3rd     South Auckland Group meeting
10th Tillandsia Group Auckland meeting
13th Bay of Plenty Group meeting
26th Society     monthly     meeting     at Greyfriars Hall, corner of Mt Eden and Windmill roads, starting at 7.30pm. The monthly choice competition: Bromeliad arrangements. We will enjoy our annual mid-winter supper (please bring a plate) and our Society plant auction.

Front Cover: Eye catching! The beautiful, glossy purple petals of Billbergia brasiliensis. Photo by Graeme Barclay. This clone was formerly known as Billbergia kuhlmannii. It is a variable species from eastern Brazil and is part of the helicodea group of billbergias, which have the ‘watch spring’ tightly recoiled flower petals.
3
PRESIDENT’S PAGE
We’ve had a fabulous couple of months of meetings. In March we had our talented Peter Coyle sharing his tips on how he gets the best out of hybridising what, until now, I think has been the under-appreciated Billbergia genus. I think the beautiful hybrids he has coming up are inspiring to those of us who may have rather overlooked this vibrant genus.
In April we had our lovely Diana Holt with her range of neoregelia mini and midi creations.
Thanks to you both. Your enthusiasm, patience and thoughtful planning over many years has proved valuable and inspiring for Society members and of course we get to enjoy the fabulous hybrids you produce.
Our April meeting had a sales table laden with a range of exciting plants and our monthly competition tables covered a wonderful array of plants. Thanks to everyone who participated in selling, buying, and competing. It takes a broad variety of participants and contributions to produce a meeting environment that is fun for all who attend.
Please keep in mind that, at the end of every monthly meeting when it comes to the time, we can buy plants off the sales table. Every person is allowed to choose one plant to start with. After everyone has made their choice, we open up the selling and members may then purchase as many plants as they like from the sales table. This allows us all the opportunity to have a fair choice.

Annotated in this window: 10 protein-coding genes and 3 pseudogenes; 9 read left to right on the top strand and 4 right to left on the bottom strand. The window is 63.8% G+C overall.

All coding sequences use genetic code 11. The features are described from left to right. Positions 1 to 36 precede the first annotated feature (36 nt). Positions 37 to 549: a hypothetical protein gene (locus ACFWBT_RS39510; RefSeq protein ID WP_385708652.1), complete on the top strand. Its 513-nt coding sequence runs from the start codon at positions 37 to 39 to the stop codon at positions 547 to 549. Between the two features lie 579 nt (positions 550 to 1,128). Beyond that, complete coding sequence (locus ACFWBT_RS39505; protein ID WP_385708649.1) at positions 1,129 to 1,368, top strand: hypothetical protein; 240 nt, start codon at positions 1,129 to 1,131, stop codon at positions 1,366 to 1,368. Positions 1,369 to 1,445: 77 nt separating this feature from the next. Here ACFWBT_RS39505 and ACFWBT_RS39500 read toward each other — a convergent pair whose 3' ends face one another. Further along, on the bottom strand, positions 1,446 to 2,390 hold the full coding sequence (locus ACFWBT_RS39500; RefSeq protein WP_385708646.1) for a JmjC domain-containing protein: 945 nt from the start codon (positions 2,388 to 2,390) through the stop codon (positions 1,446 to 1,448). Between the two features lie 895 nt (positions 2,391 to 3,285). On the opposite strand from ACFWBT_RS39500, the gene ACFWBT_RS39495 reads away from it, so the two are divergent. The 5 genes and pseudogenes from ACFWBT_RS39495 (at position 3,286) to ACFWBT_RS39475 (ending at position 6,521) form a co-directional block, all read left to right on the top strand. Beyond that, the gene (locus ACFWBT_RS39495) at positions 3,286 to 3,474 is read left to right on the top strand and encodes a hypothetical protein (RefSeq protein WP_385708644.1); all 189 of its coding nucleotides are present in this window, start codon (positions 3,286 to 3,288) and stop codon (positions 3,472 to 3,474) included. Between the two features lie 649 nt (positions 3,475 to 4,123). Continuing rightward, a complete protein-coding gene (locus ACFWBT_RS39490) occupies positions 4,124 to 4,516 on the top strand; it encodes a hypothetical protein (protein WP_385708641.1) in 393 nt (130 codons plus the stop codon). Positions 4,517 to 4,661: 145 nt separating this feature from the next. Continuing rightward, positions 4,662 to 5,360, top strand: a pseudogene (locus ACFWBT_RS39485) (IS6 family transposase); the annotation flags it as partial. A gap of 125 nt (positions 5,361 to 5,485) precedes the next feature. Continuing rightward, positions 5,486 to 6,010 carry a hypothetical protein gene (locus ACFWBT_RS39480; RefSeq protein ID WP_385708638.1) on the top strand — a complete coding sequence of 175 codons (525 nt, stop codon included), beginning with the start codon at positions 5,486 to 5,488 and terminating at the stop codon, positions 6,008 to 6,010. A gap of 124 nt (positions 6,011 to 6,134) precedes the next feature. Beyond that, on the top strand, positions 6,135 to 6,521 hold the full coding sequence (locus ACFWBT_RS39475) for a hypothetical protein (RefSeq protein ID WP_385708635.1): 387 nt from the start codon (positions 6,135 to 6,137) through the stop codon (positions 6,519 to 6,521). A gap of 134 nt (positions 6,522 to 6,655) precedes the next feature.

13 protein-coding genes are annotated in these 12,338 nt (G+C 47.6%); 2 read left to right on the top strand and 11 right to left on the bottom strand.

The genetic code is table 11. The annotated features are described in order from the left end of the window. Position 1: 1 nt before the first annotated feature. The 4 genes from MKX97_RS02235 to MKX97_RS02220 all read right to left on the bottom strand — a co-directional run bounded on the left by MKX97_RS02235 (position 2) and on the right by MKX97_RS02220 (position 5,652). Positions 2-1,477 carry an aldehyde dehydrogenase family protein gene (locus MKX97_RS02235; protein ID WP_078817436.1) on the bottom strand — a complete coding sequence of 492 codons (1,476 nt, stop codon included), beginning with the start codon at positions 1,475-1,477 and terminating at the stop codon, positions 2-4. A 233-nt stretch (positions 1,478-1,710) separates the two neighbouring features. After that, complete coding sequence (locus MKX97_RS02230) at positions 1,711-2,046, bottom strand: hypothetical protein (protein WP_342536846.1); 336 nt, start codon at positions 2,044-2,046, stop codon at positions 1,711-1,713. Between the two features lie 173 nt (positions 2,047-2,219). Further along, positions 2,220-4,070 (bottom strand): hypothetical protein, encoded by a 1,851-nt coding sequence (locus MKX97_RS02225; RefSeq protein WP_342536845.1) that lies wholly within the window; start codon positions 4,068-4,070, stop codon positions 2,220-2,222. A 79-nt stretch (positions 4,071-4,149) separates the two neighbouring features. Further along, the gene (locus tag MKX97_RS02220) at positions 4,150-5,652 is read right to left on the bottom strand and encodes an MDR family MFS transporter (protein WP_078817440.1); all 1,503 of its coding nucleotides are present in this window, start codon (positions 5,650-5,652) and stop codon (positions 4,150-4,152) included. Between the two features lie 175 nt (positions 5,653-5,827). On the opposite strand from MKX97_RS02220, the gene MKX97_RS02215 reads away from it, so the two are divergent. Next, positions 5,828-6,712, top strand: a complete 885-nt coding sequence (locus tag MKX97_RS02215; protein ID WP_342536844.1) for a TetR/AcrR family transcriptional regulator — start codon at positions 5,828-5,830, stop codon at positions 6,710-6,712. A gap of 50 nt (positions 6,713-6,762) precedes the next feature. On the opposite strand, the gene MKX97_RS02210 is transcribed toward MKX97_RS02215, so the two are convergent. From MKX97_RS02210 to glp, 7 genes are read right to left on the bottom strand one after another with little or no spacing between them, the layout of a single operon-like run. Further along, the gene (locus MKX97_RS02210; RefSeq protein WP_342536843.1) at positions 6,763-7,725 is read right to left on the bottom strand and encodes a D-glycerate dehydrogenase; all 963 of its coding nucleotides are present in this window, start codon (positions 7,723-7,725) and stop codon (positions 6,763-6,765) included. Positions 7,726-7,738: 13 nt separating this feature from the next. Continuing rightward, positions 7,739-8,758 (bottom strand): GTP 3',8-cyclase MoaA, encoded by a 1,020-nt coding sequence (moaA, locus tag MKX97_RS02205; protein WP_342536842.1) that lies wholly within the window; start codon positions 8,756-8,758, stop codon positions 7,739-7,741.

And thanks to everyone who answered
4
Bromeliad Society April
the call in the last Journal and brought     Meeting News – Notes and photos by Dave Anderson
along their small change to the meeting.


It was much appreciated at our busy raffle and sales tables, as well as the door.
We’re at the tail end of autumn now. It’s a good time of year to start thinking about how we’re going to protect our plants over the winter months. Hawi Winter will talking to us on this subject and leading the discussion at our May meeting.
Hawi’s talks are always entertaining and informative, and especially so on this subject – for starters, his surname gives him immediate authority! Hawi’s property is located in Tuakau, south of Auckland, meaning he has ‘hands on’ experience dealing with exposure to winter elements and the combination of wet and very cold that broms detest.
resident Diane chaired the meeting and welcomed everyone including one visitor. She mentioned that Ayrlies Garden at Whitford, an internationally recognised garden, will be open to the public on the 11th and 12th of May – entry fee $10.00. The recent bromeliad sale on Facebook netted over $1,900.00 for the ‘Kiwi Broms’ 2021 Australasian Conference to be held in Auckland. The BSNZ has received brochures for the next Australian Conference to be held at Sea World in 2019. Please enquire if you want one.
Peter Waters then took us through the ‘Show and Tell’ plants. First up was a neoregelia wanting a name. It had been grown in the shade and had green shiny leaves that could not be identified. The owner was told to grow it in much